Put my dusty morals on the dusty moral shelf

Try to do for others but I care more for myself
My life is like a desert just a lot of sand and rocks
Try and buy some peace of mind and find the store is locked

You can’t get water from a bone dry wishing well

— “Bone Dry,” by the Cadillac Tramps

Letters of Doom

Treasury Secretary Janet Yellen is a woman of letters. We like this about her. Because, like us, in a world of text snippets, tweets, and animated gifs, she finds the traditional exchange of letters to be most civilized.

Her academically trained brain — ensconced beneath a white hair shelmet — guides her thinking. With purpose and intent, Yellen puts fingers to keyboard and taps out letters to Congress warning of imminent doom.

Her most recent letter, published on Department of the Treasury letterhead, and addressed to The Honorable Kevin McCarthy, rolled off the printing press on Monday the 1st of May. The objective of the letter was to correct grave misinformation she supplied in a prior letter to Congress.

Specifically, on Friday the 13th of January, Yellen, sent a letter to Congress informing legislators that the statutory debt limit of approximately $31.381 trillion would be eclipsed on January 19. And that the Treasury must resort to extraordinary measures — accounting maneuvers — to delay a U.S. government default.

Yellen also noted in the January 13 letter that: “It is unlikely that cash and extraordinary measures will be exhausted before early June.”

This, of course, was Yellen’s best estimate based on the Treasury’s projection of spending and incoming tax receipts. But, alas, things in life rarely work out as expected.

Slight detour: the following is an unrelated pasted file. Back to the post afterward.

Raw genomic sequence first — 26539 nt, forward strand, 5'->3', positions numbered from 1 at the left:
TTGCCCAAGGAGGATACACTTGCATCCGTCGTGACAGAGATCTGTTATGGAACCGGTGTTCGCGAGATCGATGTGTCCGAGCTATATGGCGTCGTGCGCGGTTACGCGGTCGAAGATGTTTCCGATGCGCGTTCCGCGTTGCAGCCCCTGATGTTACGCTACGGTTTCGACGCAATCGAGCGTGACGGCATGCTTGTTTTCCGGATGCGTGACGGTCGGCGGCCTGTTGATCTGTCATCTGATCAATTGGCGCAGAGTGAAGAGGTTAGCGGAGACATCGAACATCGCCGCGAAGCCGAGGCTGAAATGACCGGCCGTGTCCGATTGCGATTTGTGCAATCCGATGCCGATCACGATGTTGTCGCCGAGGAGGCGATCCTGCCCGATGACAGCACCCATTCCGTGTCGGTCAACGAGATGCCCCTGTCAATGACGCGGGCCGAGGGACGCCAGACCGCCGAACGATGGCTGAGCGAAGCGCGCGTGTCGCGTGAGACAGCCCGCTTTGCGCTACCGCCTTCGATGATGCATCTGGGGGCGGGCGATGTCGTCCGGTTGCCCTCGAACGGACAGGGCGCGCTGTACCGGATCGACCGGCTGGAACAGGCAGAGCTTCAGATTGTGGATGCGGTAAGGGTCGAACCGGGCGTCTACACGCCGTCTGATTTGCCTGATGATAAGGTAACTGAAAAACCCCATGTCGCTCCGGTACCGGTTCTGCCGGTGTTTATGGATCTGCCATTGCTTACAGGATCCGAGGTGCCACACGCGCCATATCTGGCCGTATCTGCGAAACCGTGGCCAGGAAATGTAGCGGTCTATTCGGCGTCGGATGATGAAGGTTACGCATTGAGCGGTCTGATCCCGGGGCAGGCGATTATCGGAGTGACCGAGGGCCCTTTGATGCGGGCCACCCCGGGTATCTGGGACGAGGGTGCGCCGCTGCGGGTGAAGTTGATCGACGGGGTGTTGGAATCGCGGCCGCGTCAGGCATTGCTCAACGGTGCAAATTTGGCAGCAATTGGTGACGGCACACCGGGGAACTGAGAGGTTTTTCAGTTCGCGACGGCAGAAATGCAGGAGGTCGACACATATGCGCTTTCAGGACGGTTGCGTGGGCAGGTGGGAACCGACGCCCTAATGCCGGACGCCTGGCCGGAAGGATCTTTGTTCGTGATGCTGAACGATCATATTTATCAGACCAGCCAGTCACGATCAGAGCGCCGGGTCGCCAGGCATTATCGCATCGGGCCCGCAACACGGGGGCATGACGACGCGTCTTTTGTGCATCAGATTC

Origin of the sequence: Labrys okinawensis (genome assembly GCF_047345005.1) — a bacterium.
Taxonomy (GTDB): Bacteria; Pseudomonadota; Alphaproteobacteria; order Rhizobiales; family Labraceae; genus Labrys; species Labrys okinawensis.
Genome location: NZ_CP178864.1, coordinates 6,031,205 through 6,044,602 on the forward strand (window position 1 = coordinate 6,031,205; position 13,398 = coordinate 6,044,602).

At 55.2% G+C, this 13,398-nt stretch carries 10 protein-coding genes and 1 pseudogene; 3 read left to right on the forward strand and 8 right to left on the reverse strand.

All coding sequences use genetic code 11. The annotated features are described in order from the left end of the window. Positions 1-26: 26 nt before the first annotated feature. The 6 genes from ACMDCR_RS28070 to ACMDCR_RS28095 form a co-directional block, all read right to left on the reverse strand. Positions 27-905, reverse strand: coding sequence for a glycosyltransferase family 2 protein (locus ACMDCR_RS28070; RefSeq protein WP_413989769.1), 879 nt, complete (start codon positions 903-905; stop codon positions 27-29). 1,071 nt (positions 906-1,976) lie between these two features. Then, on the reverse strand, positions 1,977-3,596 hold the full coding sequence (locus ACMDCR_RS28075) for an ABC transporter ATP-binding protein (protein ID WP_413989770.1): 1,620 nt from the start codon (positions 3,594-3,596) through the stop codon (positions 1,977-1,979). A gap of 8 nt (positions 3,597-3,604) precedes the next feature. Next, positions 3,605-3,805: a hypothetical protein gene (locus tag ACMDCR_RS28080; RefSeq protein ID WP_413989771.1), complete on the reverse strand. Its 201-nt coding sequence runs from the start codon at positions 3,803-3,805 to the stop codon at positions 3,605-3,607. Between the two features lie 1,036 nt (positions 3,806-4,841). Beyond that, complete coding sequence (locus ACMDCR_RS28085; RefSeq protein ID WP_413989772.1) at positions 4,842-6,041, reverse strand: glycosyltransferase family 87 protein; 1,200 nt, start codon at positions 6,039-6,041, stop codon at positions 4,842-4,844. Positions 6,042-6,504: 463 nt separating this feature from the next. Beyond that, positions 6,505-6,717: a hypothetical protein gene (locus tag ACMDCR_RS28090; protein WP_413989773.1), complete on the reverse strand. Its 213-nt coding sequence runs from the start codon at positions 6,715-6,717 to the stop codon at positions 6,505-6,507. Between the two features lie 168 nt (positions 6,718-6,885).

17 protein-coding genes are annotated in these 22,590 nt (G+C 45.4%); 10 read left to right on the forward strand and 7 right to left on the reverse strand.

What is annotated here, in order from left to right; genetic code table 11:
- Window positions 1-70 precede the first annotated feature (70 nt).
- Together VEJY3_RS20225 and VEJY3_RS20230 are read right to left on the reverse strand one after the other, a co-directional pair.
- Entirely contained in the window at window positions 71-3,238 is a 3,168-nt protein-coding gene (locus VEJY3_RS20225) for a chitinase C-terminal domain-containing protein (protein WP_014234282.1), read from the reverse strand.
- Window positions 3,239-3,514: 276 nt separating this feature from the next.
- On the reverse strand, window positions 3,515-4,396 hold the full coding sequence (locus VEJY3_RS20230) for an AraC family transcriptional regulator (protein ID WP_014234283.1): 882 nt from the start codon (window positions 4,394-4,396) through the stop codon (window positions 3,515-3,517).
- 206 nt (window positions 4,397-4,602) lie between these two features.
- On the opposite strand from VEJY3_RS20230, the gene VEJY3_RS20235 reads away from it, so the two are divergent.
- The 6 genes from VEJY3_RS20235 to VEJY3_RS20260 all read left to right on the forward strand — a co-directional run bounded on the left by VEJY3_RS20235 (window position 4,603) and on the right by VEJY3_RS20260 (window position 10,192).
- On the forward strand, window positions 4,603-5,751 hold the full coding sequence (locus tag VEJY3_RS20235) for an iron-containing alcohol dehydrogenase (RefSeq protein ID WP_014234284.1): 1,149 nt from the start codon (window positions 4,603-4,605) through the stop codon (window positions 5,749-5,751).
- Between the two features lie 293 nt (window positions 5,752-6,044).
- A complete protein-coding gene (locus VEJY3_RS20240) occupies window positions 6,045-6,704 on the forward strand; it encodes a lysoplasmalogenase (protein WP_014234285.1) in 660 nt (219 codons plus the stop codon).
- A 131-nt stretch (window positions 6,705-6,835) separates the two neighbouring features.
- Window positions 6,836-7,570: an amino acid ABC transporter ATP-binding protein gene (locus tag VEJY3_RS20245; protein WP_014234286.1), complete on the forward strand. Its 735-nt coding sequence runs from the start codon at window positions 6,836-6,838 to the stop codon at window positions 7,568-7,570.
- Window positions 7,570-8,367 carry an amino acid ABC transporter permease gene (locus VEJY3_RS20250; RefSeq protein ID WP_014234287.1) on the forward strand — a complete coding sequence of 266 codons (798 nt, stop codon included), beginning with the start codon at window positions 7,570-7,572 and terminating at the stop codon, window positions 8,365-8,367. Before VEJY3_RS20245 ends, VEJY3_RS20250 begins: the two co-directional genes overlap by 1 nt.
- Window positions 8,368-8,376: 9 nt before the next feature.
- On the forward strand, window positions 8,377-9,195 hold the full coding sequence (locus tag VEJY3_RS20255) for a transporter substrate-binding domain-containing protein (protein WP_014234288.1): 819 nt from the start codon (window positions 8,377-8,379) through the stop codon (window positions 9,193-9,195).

In this case, federal tax receipts this tax season have come up short. Thus, less cashflow is coming in than Yellen had anticipated. And, as a result, the federal government is just weeks away from going broke.

Corrections and Retractions

In case you missed it, here are the corrections and retractions Yellen recently provided in her May 1 letter to Congress:

In my January 13 letter, I noted that it was unlikely that cash and extraordinary measures would be exhausted before early June. After reviewing recent federal tax receipts, our best estimate is that we will be unable to continue to satisfy all of the government’s obligations by early June, and potentially as early as June 1, if Congress does not raise or suspend the debt limit before that time.

Perhaps the furloughing of federal workers will buy an extra week or two before the breakthrough point. Who knows?

Regardless, here at the Economic Prism, we appreciate Yellen’s predicament. She’s not the one that first authorized the spending. She’s not the one that failed to balance the budget. She’s not the one to establish the phony debt ceiling.

Still, she’s willing to fall on her sword in self-sacrifice for the failings of all of Congress. So very valiant.

The way we see it, communication can take place in different forms. In fact, communication is often most effective when it’s delivered by actions rather than words.

Yellen has chosen, through letters, to prompt Congress to raise the debt ceiling so that it can meet its existing obligations.

We posit that a more effective means of communication would be for Yellen to first let spending crash through the debt ceiling; then, she should write a stack of rubber checks. This would be a form of communication which even a blockhead like Chuck Schumer could understand.

Artifact of Failure

The debt limit, or debt ceiling as it’s often referred, is the maximum amount the U.S. government can borrow to pay its existing obligations. This includes Social Security, Medicare and military salaries.

To be clear, the debt ceiling is a statutory limit established by Congress — not the Treasury. The debt ceiling has nothing to do with the government’s budget, which is also established by Congress.